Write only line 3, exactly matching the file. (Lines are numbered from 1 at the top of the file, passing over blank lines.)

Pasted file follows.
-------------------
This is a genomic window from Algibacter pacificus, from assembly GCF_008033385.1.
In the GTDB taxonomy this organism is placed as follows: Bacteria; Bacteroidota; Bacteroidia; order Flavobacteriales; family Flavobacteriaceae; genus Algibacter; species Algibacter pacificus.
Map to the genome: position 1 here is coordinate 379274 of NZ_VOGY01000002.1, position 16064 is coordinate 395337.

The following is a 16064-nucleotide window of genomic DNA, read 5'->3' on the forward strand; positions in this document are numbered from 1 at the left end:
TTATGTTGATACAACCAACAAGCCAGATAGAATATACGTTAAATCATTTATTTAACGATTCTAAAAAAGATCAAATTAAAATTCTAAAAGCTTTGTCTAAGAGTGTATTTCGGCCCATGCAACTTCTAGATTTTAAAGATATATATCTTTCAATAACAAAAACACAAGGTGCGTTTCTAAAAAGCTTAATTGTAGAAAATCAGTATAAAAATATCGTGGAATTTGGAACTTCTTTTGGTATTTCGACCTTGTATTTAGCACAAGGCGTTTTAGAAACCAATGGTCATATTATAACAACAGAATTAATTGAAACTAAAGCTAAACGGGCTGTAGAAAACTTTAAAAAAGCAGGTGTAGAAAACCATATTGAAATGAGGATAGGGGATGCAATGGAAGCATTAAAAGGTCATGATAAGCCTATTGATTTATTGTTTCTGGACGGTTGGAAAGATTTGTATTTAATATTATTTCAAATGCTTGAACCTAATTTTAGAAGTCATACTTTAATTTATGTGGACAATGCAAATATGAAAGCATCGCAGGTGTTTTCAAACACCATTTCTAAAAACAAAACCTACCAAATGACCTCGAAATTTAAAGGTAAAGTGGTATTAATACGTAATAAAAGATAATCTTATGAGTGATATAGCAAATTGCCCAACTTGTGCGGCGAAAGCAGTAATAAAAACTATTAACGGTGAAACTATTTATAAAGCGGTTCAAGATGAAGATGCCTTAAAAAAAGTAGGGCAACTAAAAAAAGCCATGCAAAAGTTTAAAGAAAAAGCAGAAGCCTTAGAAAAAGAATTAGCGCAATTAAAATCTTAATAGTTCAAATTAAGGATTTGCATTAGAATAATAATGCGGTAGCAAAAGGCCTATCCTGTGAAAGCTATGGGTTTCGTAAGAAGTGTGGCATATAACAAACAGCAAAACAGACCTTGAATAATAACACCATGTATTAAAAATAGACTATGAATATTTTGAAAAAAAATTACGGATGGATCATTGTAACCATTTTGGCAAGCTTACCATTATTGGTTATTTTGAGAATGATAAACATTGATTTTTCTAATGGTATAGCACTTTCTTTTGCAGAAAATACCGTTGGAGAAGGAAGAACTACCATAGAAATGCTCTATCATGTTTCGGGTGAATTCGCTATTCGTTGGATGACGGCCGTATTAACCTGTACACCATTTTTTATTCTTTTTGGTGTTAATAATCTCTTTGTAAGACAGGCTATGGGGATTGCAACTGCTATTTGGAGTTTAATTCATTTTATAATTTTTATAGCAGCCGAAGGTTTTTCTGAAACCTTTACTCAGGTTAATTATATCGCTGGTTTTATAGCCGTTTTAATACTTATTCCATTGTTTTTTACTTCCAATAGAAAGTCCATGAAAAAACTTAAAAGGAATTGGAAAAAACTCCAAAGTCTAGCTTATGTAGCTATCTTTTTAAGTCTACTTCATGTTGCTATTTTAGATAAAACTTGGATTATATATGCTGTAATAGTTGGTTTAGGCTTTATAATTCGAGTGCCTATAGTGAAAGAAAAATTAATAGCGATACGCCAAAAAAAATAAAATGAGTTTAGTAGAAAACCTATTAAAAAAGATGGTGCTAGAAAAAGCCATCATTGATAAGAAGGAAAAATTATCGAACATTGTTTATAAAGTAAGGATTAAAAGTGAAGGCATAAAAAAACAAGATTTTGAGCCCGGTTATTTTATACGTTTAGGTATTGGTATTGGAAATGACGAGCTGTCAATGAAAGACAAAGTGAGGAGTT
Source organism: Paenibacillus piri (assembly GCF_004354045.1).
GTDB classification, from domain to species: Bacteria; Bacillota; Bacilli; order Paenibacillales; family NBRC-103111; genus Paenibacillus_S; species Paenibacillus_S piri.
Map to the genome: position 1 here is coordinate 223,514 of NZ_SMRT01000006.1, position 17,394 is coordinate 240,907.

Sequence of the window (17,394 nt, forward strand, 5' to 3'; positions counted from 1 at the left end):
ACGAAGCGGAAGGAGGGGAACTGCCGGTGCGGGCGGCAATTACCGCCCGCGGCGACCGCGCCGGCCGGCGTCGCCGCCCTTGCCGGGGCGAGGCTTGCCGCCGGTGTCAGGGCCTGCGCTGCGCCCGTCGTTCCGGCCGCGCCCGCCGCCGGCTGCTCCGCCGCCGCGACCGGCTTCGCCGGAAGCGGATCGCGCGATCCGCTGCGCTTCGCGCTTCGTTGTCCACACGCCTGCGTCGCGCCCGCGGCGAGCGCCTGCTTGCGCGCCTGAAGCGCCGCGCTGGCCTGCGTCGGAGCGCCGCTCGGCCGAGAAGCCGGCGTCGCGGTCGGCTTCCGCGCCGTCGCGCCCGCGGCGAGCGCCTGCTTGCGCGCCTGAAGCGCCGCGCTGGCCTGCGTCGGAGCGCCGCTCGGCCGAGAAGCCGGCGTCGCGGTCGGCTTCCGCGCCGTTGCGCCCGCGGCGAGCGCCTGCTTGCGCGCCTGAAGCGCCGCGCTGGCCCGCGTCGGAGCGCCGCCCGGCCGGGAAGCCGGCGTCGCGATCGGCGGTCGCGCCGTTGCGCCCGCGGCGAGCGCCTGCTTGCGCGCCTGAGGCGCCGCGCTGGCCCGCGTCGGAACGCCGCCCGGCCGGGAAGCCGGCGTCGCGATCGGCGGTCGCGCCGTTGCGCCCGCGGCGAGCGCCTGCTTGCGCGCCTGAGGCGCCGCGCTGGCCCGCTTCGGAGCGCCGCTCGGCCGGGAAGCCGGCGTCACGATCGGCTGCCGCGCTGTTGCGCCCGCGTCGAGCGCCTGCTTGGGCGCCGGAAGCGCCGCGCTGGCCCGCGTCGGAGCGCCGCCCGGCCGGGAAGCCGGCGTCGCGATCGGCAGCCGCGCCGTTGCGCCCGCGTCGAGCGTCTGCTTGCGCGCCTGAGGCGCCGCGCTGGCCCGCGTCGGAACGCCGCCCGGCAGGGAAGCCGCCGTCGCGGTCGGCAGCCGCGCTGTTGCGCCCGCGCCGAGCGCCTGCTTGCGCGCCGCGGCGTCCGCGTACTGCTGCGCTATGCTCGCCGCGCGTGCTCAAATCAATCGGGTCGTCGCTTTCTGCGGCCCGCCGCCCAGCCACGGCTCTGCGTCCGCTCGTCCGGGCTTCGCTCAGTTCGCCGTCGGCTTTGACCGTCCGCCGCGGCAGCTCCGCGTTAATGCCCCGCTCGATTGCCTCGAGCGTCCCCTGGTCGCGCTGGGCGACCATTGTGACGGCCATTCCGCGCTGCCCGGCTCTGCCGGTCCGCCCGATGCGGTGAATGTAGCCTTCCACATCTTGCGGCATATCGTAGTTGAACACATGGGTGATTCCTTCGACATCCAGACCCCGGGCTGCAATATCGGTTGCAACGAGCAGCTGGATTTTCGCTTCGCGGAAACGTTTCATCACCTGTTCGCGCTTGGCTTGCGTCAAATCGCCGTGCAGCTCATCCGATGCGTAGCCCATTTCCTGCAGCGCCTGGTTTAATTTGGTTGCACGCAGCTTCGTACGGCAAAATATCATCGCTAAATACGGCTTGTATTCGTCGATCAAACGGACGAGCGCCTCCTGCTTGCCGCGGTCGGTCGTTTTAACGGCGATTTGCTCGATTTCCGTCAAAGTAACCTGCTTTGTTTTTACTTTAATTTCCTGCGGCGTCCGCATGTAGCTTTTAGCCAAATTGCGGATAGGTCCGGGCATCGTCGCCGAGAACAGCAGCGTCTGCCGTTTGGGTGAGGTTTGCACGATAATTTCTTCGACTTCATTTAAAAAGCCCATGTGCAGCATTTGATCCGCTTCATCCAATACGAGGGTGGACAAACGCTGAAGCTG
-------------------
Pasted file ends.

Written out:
Map to the genome: position 1 here is coordinate 379274 of NZ_VOGY01000002.1, position 16064 is coordinate 395337.